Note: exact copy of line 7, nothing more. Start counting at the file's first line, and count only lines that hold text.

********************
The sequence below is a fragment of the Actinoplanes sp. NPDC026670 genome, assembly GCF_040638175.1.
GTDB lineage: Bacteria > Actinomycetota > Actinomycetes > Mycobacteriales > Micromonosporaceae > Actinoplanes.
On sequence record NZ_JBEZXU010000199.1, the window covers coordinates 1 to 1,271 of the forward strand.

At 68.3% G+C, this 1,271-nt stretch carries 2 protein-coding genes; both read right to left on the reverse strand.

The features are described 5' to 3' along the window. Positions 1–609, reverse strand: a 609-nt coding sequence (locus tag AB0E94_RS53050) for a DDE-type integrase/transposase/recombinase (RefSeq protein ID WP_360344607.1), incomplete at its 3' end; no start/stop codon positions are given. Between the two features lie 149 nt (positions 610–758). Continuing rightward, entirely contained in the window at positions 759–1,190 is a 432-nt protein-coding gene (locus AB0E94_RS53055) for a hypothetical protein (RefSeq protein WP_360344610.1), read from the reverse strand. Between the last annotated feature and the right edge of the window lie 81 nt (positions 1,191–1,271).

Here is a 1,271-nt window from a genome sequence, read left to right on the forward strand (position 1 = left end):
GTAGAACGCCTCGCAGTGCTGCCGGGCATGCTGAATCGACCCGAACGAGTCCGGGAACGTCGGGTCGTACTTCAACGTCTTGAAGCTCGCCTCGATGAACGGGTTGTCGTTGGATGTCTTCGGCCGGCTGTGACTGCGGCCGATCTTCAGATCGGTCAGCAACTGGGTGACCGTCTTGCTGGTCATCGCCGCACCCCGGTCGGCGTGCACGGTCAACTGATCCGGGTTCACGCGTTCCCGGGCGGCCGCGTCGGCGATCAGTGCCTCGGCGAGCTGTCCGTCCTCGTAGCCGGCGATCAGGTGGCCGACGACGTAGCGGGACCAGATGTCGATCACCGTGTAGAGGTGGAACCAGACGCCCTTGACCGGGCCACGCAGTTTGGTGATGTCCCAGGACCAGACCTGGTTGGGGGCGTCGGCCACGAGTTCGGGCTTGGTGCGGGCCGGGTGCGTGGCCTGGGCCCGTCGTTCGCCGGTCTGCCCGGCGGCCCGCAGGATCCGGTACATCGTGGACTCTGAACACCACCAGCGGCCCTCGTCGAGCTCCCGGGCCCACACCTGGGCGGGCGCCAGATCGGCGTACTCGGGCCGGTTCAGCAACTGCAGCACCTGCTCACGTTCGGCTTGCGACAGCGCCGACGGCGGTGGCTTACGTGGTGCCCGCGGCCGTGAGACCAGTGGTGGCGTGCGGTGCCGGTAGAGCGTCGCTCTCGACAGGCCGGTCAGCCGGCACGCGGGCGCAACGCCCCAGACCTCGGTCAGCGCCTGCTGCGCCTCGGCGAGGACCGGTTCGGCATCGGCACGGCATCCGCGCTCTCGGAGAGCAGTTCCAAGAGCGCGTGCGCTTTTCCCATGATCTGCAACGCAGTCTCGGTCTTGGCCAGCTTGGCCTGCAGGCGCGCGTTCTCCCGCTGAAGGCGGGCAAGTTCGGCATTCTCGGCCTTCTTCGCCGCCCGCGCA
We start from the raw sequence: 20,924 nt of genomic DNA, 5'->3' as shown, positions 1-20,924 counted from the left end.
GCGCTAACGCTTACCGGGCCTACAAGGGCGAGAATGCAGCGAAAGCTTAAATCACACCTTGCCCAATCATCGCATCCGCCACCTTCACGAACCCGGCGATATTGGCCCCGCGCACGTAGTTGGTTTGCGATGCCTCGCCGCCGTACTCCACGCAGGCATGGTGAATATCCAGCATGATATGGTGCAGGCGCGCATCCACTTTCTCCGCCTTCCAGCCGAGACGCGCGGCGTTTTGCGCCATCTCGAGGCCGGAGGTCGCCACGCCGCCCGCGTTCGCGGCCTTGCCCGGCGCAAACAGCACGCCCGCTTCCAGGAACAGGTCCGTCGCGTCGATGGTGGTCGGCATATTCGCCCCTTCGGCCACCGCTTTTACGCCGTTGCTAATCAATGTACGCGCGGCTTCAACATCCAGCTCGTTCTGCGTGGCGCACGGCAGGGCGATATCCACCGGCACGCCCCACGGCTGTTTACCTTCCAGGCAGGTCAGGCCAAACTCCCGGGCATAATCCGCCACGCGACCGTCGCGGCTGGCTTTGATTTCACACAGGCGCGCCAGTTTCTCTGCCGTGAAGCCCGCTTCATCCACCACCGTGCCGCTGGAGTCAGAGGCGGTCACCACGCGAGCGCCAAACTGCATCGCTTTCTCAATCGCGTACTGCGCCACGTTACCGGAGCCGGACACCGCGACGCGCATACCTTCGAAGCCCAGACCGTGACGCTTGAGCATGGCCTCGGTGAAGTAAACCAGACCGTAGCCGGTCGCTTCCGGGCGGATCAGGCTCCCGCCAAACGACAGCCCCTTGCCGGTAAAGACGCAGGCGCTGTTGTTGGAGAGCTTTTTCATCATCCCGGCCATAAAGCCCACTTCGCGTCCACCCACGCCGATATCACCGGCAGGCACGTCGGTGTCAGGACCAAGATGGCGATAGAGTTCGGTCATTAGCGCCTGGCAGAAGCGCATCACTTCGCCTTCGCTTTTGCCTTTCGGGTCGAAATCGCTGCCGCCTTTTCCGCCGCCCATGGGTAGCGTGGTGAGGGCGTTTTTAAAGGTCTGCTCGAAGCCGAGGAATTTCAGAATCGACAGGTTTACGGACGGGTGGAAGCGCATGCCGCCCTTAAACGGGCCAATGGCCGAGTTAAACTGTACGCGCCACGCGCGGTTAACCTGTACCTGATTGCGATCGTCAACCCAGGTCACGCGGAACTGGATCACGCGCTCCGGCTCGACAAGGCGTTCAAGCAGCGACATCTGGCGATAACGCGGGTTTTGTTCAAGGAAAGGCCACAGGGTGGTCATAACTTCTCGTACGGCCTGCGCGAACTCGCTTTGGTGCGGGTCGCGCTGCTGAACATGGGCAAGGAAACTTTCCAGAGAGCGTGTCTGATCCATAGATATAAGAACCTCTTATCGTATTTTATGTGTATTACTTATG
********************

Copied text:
GTAGAACGCCTCGCAGTGCTGCCGGGCATGCTGAATCGACCCGAACGAGTCCGGGAACGTCGGGTCGTACTTCAACGTCTTGAAGCTCGCCTCGATGAACGGGTTGTCGTTGGATGTCTTCGGCCGGCTGTGACTGCGGCCGATCTTCAGATCGGTCAGCAACTGGGTGACCGTCTTGCTGGTCATCGCCGCACCCCGGTCGGCGTGCACGGTCAACTGATCCGGGTTCACGCGTTCCCGGGCGGCCGCGTCGGCGATCAGTGCCTCGGCGAGCTGTCCGTCCTCGTAGCCGGCGATCAGGTGGCCGACGACGTAGCGGGACCAGATGTCGATCACCGTGTAGAGGTGGAACCAGACGCCCTTGACCGGGCCACGCAGTTTGGTGATGTCCCAGGACCAGACCTGGTTGGGGGCGTCGGCCACGAGTTCGGGCTTGGTGCGGGCCGGGTGCGTGGCCTGGGCCCGTCGTTCGCCGGTCTGCCCGGCGGCCCGCAGGATCCGGTACATCGTGGACTCTGAACACCACCAGCGGCCCTCGTCGAGCTCCCGGGCCCACACCTGGGCGGGCGCCAGATCGGCGTACTCGGGCCGGTTCAGCAACTGCAGCACCTGCTCACGTTCGGCTTGCGACAGCGCCGACGGCGGTGGCTTACGTGGTGCCCGCGGCCGTGAGACCAGTGGTGGCGTGCGGTGCCGGTAGAGCGTCGCTCTCGACAGGCCGGTCAGCCGGCACGCGGGCGCAACGCCCCAGACCTCGGTCAGCGCCTGCTGCGCCTCGGCGAGGACCGGTTCGGCATCGGCACGGCATCCGCGCTCTCGGAGAGCAGTTCCAAGAGCGCGTGCGCTTTTCCCATGATCTGCAACGCAGTCTCGGTCTTGGCCAGCTTGGCCTGCAGGCGCGCGTTCTCCCGCTGAAGGCGGGCAAGTTCGGCATTCTCGGCCTTCTTCGCCGCCCGCGCA